• If your home is smoky, wet some towels and hang them around your house. We pegged them to clothes hangers and hung them in doorways. Some say the smoke particles cling to them - I don’t know the science but it helped.

  • Don’t assume that because you’re ok that people know you’re ok - try to give regular updates to your loved ones. We didn’t hear from close family for nearly a week after the fires burnt through their town. They were totally fine. We were totally beside ourselves. Yes, land lines and mobile phones were down, but Red Cross usually have a comms service of some type - please check yourself in as safe.

  • Make sure you fill your car with Petrol (gas?). If an evacuation is called you don’t want to be queuing for hours or stuck on empty.

  • With the power failures, none of the credit card or EFT/POS facilities worked and people couldn’t withdraw cash. So withdraw some cash now.

  • While you have power, keep your phone charged, and charge your portable phone chargers.

  • Make sure you have lots of water in containers in case the water supply is affected.

  • A tip from a guy who was in the Christchurch earthquake and wished he knew this one, so we put it to good use which helped us in our recent floods - Put 1.25 litre bottles of water in your freezer so that when the electricity and water goes out you have freezer blocks to keep your food fresh, then you can drink the water when it defrosts.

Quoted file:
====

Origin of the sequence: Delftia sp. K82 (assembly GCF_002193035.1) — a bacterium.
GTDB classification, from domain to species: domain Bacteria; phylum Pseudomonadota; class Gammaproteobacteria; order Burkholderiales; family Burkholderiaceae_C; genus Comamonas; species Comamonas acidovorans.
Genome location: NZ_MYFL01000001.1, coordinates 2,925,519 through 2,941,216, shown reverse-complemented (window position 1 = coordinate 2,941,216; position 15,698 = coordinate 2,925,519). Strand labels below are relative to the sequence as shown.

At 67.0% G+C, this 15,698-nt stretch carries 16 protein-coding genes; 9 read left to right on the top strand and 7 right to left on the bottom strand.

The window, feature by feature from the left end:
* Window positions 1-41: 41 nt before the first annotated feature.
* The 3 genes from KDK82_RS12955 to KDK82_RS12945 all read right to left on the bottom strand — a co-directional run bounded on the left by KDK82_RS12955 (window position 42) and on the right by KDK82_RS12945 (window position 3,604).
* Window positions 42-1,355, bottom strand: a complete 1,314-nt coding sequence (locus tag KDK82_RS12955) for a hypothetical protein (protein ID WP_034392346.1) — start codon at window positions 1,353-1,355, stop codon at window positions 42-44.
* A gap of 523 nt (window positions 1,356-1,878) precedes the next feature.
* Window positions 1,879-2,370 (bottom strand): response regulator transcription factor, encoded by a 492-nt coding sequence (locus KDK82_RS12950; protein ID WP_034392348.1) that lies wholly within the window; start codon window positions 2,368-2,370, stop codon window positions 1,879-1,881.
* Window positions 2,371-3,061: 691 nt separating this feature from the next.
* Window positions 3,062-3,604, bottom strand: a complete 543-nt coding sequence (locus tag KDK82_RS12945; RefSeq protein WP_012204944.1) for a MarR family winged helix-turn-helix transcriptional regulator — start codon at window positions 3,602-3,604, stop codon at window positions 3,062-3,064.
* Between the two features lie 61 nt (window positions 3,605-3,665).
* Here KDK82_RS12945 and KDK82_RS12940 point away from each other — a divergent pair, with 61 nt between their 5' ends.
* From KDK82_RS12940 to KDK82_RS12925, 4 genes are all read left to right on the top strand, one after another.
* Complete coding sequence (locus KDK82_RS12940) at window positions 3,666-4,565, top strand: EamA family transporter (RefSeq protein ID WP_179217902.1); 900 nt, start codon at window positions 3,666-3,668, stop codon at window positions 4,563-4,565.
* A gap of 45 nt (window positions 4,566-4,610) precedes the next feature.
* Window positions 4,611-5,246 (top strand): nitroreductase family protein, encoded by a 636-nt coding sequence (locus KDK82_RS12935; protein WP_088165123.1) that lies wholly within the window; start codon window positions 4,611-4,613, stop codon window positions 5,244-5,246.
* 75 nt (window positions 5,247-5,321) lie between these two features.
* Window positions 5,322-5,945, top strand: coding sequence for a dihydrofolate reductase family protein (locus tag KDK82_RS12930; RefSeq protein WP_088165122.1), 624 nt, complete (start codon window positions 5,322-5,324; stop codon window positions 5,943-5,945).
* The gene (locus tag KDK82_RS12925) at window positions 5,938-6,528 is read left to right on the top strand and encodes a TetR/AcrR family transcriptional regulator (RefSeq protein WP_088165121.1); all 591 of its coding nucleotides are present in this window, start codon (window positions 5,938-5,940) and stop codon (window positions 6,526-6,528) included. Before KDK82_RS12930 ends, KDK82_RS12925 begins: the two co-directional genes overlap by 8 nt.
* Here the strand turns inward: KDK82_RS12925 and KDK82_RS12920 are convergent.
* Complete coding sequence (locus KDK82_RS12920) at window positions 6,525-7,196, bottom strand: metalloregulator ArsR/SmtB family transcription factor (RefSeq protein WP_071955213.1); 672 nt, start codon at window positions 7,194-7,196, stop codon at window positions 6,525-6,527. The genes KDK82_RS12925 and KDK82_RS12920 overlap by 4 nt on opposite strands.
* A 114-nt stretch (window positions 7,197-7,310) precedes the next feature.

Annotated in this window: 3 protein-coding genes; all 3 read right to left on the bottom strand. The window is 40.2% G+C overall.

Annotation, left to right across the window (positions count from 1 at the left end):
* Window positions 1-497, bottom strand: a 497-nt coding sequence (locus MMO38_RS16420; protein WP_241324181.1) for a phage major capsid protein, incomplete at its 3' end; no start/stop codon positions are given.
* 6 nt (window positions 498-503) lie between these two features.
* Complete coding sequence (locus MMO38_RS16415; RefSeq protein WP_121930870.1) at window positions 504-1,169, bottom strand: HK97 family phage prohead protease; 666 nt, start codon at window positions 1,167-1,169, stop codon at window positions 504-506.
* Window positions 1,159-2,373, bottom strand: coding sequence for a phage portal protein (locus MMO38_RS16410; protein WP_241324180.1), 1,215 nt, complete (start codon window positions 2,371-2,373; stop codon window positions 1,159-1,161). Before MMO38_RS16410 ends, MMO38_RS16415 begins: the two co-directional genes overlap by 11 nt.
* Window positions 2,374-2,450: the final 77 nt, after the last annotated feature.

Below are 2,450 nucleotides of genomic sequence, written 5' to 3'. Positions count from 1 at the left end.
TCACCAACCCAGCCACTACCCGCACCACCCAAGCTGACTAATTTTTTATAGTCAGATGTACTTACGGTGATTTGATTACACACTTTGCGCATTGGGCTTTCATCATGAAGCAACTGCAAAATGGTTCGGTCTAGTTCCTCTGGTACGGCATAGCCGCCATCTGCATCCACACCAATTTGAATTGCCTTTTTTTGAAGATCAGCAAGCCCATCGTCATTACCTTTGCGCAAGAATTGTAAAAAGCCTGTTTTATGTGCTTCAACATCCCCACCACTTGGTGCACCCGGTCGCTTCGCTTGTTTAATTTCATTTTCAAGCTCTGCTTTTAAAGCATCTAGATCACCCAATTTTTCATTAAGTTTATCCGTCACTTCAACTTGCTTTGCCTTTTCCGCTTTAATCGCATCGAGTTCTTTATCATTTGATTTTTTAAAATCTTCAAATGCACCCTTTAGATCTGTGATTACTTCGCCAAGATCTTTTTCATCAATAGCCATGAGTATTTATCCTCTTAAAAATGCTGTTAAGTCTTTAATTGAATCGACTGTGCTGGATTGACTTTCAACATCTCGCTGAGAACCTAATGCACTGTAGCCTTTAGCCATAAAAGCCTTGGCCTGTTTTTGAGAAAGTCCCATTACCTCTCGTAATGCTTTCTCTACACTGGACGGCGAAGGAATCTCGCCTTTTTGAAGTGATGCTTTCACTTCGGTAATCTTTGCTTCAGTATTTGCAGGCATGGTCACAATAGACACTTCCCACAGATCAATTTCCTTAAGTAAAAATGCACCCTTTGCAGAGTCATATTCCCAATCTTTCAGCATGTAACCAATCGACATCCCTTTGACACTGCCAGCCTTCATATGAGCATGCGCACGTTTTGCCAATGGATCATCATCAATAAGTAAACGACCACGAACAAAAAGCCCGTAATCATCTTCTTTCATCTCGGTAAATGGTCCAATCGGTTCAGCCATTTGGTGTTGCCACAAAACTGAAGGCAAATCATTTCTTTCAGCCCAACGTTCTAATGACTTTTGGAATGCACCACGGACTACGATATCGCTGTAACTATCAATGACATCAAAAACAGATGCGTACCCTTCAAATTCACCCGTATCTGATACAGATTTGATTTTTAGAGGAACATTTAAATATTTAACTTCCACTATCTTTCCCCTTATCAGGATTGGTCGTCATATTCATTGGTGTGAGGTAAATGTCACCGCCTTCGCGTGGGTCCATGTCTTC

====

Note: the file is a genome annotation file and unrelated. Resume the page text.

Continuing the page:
• Don’t overburden the electricity grid. Turn off non essentials.

  • Again - plan for comms and electricity to go down. And know that, even at midday, if the fire is nearby, there will be no daylight because the smoke will block the sun. We had some family who were ‘ready’... except they couldn’t find their shoes, torch or cat because it was unexpectedly pitch black at 10 a.m..

  • Listen to local radio - our community radio station had check ins with people on the ground near fire areas. Official sources take some time to verify info before they can broadcast or update apps, so this direct intel was invaluable.

  • Reverse park in your driveway so that when you need to leave you can literally drive straight out.

  • Have multiple plans to leave - roads close and the navigation systems you rely on in normal times won’t keep up with fire and emergency needs.